For those who have dealt with alcoholism before, you already know that it can be a frustrating disease to deal with. After all, most people believe that an alcohol problem is simply a choice, and not something that needs treatment like other diseases that affect one's decision making. For employees dealing with alcoholism, it is critical to know the boundaries of an employer's actions, whether you are applying for a job, have received an offer or you have worked for a particular employer for a number of years.
This is important because under the Americans with Disabilities Act (ADA), alcoholism is considered a disability that can affect one or a number of major life functions. As such, this post will provide some basic boundaries for alcohol testing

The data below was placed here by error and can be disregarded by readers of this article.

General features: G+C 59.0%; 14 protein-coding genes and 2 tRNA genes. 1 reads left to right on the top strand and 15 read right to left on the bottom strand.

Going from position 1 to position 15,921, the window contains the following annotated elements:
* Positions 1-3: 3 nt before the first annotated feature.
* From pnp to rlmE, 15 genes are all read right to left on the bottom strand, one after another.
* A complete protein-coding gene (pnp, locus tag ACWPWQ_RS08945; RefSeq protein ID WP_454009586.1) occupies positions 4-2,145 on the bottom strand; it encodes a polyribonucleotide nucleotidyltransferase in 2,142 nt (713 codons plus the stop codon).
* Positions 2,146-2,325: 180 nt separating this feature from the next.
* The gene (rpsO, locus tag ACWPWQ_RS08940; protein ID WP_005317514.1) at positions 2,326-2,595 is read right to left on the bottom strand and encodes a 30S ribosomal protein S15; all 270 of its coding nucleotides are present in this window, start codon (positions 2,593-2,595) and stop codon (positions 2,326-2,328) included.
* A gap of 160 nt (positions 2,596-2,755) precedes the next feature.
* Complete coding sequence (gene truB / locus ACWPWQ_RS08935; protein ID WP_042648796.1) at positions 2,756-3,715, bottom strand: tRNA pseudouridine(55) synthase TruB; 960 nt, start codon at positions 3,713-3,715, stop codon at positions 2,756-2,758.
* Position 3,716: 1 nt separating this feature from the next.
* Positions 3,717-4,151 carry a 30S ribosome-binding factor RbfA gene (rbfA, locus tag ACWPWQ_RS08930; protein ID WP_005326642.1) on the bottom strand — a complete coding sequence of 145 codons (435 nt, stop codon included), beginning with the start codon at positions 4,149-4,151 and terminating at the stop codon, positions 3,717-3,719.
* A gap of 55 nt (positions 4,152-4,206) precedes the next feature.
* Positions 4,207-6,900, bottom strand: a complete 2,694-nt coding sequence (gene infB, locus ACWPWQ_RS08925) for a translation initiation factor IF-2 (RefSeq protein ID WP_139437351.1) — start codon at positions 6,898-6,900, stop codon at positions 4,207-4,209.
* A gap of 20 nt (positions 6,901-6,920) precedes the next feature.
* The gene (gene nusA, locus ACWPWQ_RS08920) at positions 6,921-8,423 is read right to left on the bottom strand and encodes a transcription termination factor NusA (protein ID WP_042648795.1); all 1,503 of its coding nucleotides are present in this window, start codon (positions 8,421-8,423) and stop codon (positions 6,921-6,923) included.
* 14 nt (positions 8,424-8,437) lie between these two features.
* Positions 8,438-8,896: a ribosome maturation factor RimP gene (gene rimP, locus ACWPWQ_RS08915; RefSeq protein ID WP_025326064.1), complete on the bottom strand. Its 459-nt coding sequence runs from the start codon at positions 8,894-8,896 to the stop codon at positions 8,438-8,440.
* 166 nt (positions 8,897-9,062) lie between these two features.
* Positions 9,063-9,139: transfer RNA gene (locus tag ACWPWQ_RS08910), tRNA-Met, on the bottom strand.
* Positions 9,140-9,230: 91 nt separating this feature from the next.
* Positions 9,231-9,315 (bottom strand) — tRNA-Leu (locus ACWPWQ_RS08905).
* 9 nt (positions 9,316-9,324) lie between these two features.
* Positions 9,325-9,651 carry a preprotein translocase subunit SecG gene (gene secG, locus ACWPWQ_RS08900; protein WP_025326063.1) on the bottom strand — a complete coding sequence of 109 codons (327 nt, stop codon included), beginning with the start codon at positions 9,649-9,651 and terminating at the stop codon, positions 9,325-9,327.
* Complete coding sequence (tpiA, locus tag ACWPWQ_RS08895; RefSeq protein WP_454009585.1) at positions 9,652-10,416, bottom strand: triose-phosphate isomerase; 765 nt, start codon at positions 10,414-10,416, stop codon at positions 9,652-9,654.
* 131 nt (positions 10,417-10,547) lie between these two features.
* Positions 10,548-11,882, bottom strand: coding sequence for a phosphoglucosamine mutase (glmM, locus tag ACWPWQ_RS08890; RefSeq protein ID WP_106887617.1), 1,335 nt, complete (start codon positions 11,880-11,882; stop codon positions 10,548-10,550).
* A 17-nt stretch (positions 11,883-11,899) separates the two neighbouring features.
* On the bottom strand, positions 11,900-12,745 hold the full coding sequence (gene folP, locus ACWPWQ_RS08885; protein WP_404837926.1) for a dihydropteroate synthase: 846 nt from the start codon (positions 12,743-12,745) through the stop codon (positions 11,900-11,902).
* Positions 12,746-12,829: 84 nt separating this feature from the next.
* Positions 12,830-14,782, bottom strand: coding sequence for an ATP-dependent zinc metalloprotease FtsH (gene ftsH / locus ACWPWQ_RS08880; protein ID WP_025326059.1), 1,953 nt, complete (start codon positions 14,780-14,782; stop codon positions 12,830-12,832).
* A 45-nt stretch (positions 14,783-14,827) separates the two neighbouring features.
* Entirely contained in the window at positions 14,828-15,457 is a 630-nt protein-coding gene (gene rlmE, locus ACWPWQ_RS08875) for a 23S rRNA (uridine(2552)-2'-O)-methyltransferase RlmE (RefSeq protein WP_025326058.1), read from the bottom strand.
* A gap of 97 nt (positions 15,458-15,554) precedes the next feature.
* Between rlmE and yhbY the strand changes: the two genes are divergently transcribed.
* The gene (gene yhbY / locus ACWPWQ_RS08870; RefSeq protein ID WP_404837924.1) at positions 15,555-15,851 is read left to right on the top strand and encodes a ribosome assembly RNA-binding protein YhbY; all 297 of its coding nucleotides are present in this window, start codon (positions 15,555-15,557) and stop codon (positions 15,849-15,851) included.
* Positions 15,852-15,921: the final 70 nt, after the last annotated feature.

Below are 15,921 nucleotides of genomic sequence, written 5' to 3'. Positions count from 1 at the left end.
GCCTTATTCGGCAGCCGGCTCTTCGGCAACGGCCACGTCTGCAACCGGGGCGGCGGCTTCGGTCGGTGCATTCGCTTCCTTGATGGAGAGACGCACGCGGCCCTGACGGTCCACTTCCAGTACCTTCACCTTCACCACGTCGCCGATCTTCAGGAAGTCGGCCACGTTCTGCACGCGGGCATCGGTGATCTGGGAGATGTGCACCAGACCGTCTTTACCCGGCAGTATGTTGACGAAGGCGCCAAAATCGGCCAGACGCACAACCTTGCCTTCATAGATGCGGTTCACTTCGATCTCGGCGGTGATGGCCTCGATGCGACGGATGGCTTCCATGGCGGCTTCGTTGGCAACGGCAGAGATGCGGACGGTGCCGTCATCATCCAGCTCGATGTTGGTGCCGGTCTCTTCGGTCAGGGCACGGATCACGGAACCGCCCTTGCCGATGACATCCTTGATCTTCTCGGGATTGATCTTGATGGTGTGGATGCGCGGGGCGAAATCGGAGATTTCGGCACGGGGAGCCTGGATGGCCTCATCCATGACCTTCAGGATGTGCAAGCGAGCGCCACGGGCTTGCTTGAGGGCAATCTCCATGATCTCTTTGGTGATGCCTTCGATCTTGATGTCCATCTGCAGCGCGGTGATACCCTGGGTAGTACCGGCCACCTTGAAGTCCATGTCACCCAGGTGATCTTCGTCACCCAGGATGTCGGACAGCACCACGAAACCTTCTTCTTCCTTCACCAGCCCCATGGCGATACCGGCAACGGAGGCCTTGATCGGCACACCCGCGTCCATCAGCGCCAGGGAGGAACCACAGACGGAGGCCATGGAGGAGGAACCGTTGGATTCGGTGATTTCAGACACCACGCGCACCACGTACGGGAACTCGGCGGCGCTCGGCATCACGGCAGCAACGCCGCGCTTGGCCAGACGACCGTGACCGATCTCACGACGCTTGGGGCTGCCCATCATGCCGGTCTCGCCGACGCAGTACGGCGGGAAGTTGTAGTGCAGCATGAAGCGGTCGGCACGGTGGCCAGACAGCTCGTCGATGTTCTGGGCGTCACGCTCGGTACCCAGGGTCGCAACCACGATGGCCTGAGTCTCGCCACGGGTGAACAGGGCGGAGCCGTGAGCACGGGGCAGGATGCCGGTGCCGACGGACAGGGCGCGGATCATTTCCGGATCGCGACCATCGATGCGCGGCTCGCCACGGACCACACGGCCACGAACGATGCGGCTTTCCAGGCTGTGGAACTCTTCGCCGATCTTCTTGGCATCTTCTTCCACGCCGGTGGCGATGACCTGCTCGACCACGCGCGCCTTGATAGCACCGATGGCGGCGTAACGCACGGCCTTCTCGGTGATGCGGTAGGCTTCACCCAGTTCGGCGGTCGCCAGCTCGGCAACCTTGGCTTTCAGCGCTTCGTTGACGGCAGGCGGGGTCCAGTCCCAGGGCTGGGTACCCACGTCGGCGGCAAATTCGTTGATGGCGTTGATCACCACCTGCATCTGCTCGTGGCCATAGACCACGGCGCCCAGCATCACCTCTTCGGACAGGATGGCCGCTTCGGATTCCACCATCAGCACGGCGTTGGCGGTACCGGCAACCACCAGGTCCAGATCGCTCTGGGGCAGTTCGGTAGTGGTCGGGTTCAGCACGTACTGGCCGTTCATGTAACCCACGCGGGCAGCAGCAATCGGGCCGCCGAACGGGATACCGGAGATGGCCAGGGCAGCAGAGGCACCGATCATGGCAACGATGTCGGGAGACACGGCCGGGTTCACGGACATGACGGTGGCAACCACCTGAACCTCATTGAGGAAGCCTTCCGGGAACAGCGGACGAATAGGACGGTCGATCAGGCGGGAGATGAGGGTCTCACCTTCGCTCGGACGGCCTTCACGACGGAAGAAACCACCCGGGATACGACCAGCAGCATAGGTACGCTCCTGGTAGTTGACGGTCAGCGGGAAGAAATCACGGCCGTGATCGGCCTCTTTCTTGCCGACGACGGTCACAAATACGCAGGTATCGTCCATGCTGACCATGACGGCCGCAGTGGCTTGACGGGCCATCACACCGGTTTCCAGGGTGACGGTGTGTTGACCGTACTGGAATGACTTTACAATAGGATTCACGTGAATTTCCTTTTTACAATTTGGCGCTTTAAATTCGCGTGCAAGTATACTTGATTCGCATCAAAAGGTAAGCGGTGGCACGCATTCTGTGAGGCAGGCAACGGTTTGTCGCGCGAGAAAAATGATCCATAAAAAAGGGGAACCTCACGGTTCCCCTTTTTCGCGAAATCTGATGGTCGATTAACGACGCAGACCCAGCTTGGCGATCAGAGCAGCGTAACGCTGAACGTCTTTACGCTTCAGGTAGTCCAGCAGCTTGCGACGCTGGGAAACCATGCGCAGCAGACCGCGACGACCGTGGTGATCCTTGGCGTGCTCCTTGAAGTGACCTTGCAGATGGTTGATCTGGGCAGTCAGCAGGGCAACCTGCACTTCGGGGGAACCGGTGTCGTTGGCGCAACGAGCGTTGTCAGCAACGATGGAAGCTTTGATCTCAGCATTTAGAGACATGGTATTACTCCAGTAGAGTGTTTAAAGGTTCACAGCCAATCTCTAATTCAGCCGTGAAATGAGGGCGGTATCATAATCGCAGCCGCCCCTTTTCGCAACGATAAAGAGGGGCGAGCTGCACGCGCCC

Applicants - The ADA prohibits employers from asking applicants disability related questions. Indeed, an employer may ask whether an applicant drinks alcohol, but additional questions into how often the applicant consumes alcohol and whether they drink at parties or during sporting events may illicit information about a disability.
Prospects who have received an offer - If you have received an offer of employment, it may be conditioned by a drug and alcohol test. While alcohol testing may be permitted, all employees within a particular job standing must be tested, and the test must be relevant to a safety standard.
Active employees - Employers can prohibit employees from being under the influence of alcohol while on the job. Also employees can expect alcohol tests as part of a workplace accident investigation.